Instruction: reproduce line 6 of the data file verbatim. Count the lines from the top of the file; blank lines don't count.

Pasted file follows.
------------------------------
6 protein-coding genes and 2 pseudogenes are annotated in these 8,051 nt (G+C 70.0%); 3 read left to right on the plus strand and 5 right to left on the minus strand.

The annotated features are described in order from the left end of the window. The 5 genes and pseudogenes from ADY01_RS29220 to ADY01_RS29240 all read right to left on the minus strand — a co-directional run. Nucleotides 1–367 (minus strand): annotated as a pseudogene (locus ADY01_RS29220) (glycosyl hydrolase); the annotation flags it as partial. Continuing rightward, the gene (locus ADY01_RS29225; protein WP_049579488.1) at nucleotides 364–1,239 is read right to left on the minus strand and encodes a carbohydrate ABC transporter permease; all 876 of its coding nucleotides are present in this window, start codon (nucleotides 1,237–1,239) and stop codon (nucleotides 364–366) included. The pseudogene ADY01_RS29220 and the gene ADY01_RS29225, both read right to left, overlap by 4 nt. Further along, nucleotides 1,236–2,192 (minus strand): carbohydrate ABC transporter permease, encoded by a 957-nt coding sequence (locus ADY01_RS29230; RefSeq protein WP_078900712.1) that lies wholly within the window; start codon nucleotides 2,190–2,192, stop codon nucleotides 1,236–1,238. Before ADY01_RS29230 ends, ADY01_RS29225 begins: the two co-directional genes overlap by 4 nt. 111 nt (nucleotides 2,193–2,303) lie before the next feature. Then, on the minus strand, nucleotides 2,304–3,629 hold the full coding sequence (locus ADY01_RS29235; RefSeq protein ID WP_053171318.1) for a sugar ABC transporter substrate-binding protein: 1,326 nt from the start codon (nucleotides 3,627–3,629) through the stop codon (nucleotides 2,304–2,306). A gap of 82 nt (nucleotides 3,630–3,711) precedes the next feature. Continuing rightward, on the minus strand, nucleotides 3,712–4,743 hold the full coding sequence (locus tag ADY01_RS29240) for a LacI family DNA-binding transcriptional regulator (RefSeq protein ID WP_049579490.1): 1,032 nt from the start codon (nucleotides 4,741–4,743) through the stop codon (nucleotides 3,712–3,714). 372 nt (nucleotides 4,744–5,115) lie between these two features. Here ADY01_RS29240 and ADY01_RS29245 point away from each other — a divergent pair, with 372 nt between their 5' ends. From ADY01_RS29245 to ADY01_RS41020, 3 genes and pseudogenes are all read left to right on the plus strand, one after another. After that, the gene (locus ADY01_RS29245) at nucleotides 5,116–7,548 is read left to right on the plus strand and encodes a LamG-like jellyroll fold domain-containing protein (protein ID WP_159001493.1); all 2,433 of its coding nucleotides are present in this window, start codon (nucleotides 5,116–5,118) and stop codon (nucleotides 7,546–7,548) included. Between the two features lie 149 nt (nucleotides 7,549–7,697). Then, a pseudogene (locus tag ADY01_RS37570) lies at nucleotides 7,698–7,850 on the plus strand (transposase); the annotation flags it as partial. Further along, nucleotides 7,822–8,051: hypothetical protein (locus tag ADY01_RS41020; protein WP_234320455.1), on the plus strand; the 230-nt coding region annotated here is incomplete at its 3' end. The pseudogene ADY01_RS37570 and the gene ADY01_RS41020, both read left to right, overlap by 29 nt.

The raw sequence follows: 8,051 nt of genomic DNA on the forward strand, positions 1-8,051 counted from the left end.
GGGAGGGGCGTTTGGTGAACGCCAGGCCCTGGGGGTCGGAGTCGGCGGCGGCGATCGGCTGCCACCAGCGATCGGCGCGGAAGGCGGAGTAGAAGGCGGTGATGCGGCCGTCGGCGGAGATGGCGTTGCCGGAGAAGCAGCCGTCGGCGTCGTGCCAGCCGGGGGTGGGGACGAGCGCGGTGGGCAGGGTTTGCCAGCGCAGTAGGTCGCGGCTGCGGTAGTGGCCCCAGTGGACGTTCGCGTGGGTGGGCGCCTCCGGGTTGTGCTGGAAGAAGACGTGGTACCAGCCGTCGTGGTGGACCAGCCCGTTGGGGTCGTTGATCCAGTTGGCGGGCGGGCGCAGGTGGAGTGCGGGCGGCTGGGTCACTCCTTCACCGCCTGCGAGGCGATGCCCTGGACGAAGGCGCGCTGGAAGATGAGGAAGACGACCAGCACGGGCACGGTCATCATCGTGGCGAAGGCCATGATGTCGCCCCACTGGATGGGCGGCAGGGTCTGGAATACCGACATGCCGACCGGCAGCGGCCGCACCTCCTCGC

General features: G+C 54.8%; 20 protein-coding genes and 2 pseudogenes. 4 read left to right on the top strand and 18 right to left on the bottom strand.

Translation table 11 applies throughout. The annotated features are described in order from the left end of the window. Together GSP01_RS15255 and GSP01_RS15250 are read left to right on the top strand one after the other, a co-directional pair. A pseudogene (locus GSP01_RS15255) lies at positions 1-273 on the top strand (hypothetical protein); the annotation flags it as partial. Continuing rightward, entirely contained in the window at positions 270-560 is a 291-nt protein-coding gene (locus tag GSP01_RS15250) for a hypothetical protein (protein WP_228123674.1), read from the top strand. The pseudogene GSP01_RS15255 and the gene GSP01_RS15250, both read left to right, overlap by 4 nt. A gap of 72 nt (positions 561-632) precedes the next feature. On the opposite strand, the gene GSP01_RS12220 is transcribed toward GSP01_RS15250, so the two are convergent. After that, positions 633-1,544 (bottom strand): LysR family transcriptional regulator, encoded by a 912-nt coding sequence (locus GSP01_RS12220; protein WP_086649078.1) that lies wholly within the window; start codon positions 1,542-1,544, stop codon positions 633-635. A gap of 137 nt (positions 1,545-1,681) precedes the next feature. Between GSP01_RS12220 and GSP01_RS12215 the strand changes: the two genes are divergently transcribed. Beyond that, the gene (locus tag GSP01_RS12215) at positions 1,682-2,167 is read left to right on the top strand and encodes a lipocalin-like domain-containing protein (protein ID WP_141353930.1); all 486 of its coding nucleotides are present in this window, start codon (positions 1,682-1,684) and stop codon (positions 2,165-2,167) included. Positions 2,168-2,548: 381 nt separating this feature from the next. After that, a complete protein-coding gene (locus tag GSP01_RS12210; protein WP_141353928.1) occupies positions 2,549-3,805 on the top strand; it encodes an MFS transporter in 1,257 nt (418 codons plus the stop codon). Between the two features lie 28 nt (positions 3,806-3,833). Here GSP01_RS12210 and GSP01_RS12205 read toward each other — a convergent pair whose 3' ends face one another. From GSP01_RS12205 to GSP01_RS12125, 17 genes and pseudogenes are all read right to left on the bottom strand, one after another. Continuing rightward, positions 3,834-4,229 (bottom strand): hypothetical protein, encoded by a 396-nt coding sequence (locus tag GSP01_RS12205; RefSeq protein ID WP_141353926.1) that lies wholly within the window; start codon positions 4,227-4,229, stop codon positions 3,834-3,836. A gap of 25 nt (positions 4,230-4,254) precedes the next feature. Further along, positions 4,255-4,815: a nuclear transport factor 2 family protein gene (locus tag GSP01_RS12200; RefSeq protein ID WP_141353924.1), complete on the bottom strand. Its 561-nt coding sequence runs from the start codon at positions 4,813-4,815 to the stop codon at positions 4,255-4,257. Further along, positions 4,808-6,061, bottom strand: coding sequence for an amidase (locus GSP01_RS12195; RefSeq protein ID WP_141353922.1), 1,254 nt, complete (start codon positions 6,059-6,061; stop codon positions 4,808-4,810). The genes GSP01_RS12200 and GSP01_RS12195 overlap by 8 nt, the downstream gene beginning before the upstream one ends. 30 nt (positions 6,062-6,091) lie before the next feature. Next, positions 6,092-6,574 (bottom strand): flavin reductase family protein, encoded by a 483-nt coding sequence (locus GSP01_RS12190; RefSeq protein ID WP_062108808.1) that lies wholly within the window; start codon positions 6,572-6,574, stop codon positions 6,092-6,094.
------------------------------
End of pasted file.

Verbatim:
Translation table 11 applies throughout. The annotated features are described in order from the left end of the window. Together GSP01_RS15255 and GSP01_RS15250 are read left to right on the top strand one after the other, a co-directional pair. A pseudogene (locus GSP01_RS15255) lies at positions 1-273 on the top strand (hypothetical protein); the annotation flags it as partial. Continuing rightward, entirely contained in the window at positions 270-560 is a 291-nt protein-coding gene (locus tag GSP01_RS15250) for a hypothetical protein (protein WP_228123674.1), read from the top strand. The pseudogene GSP01_RS15255 and the gene GSP01_RS15250, both read left to right, overlap by 4 nt. A gap of 72 nt (positions 561-632) precedes the next feature. On the opposite strand, the gene GSP01_RS12220 is transcribed toward GSP01_RS15250, so the two are convergent. After that, positions 633-1,544 (bottom strand): LysR family transcriptional regulator, encoded by a 912-nt coding sequence (locus GSP01_RS12220; protein WP_086649078.1) that lies wholly within the window; start codon positions 1,542-1,544, stop codon positions 633-635. A gap of 137 nt (positions 1,545-1,681) precedes the next feature. Between GSP01_RS12220 and GSP01_RS12215 the strand changes: the two genes are divergently transcribed. Beyond that, the gene (locus tag GSP01_RS12215) at positions 1,682-2,167 is read left to right on the top strand and encodes a lipocalin-like domain-containing protein (protein ID WP_141353930.1); all 486 of its coding nucleotides are present in this window, start codon (positions 1,682-1,684) and stop codon (positions 2,165-2,167) included. Positions 2,168-2,548: 381 nt separating this feature from the next. After that, a complete protein-coding gene (locus tag GSP01_RS12210; protein WP_141353928.1) occupies positions 2,549-3,805 on the top strand; it encodes an MFS transporter in 1,257 nt (418 codons plus the stop codon). Between the two features lie 28 nt (positions 3,806-3,833). Here GSP01_RS12210 and GSP01_RS12205 read toward each other — a convergent pair whose 3' ends face one another. From GSP01_RS12205 to GSP01_RS12125, 17 genes and pseudogenes are all read right to left on the bottom strand, one after another. Continuing rightward, positions 3,834-4,229 (bottom strand): hypothetical protein, encoded by a 396-nt coding sequence (locus tag GSP01_RS12205; RefSeq protein ID WP_141353926.1) that lies wholly within the window; start codon positions 4,227-4,229, stop codon positions 3,834-3,836. A gap of 25 nt (positions 4,230-4,254) precedes the next feature. Further along, positions 4,255-4,815: a nuclear transport factor 2 family protein gene (locus tag GSP01_RS12200; RefSeq protein ID WP_141353924.1), complete on the bottom strand. Its 561-nt coding sequence runs from the start codon at positions 4,813-4,815 to the stop codon at positions 4,255-4,257. Further along, positions 4,808-6,061, bottom strand: coding sequence for an amidase (locus GSP01_RS12195; RefSeq protein ID WP_141353922.1), 1,254 nt, complete (start codon positions 6,059-6,061; stop codon positions 4,808-4,810). The genes GSP01_RS12200 and GSP01_RS12195 overlap by 8 nt, the downstream gene beginning before the upstream one ends. 30 nt (positions 6,062-6,091) lie before the next feature. Next, positions 6,092-6,574 (bottom strand): flavin reductase family protein, encoded by a 483-nt coding sequence (locus GSP01_RS12190; RefSeq protein ID WP_062108808.1) that lies wholly within the window; start codon positions 6,572-6,574, stop codon positions 6,092-6,094.